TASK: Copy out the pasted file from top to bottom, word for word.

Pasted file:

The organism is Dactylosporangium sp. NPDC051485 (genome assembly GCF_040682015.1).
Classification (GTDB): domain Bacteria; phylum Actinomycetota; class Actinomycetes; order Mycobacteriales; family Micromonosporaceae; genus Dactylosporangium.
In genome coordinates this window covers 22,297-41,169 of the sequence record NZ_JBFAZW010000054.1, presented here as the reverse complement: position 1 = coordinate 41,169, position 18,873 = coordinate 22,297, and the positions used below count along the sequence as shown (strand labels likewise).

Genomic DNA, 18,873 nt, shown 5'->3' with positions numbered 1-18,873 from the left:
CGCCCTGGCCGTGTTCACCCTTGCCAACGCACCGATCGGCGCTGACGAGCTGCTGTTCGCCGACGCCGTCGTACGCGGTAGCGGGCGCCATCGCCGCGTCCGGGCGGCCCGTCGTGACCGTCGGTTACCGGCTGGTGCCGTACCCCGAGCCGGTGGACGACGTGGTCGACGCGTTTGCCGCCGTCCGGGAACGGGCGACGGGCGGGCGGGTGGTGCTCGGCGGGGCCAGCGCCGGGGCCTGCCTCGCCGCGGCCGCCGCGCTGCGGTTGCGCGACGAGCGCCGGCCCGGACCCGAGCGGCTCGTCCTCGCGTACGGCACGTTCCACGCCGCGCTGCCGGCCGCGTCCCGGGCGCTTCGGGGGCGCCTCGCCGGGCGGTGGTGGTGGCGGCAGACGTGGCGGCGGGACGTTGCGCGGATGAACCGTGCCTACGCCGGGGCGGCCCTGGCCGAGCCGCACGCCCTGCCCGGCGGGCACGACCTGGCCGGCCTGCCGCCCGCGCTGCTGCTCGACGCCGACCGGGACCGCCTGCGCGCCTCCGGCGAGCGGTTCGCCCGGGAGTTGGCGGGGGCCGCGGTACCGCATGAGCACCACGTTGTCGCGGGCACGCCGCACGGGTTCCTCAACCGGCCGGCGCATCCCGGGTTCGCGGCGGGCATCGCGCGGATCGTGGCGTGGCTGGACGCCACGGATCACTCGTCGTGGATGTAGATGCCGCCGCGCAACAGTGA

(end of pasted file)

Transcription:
The organism is Dactylosporangium sp. NPDC051485 (genome assembly GCF_040682015.1).
Classification (GTDB): domain Bacteria; phylum Actinomycetota; class Actinomycetes; order Mycobacteriales; family Micromonosporaceae; genus Dactylosporangium.
In genome coordinates this window covers 22,297-41,169 of the sequence record NZ_JBFAZW010000054.1, presented here as the reverse complement: position 1 = coordinate 41,169, position 18,873 = coordinate 22,297, and the positions used below count along the sequence as shown (strand labels likewise).

Genomic DNA, 18,873 nt, shown 5'->3' with positions numbered 1-18,873 from the left:
CGCCCTGGCCGTGTTCACCCTTGCCAACGCACCGATCGGCGCTGACGAGCTGCTGTTCGCCGACGCCGTCGTACGCGGTAGCGGGCGCCATCGCCGCGTCCGGGCGGCCCGTCGTGACCGTCGGTTACCGGCTGGTGCCGTACCCCGAGCCGGTGGACGACGTGGTCGACGCGTTTGCCGCCGTCCGGGAACGGGCGACGGGCGGGCGGGTGGTGCTCGGCGGGGCCAGCGCCGGGGCCTGCCTCGCCGCGGCCGCCGCGCTGCGGTTGCGCGACGAGCGCCGGCCCGGACCCGAGCGGCTCGTCCTCGCGTACGGCACGTTCCACGCCGCGCTGCCGGCCGCGTCCCGGGCGCTTCGGGGGCGCCTCGCCGGGCGGTGGTGGTGGCGGCAGACGTGGCGGCGGGACGTTGCGCGGATGAACCGTGCCTACGCCGGGGCGGCCCTGGCCGAGCCGCACGCCCTGCCCGGCGGGCACGACCTGGCCGGCCTGCCGCCCGCGCTGCTGCTCGACGCCGACCGGGACCGCCTGCGCGCCTCCGGCGAGCGGTTCGCCCGGGAGTTGGCGGGGGCCGCGGTACCGCATGAGCACCACGTTGTCGCGGGCACGCCGCACGGGTTCCTCAACCGGCCGGCGCATCCCGGGTTCGCGGCGGGCATCGCGCGGATCGTGGCGTGGCTGGACGCCACGGATCACTCGTCGTGGATGTAGATGCCGCCGCGCAACAGTGA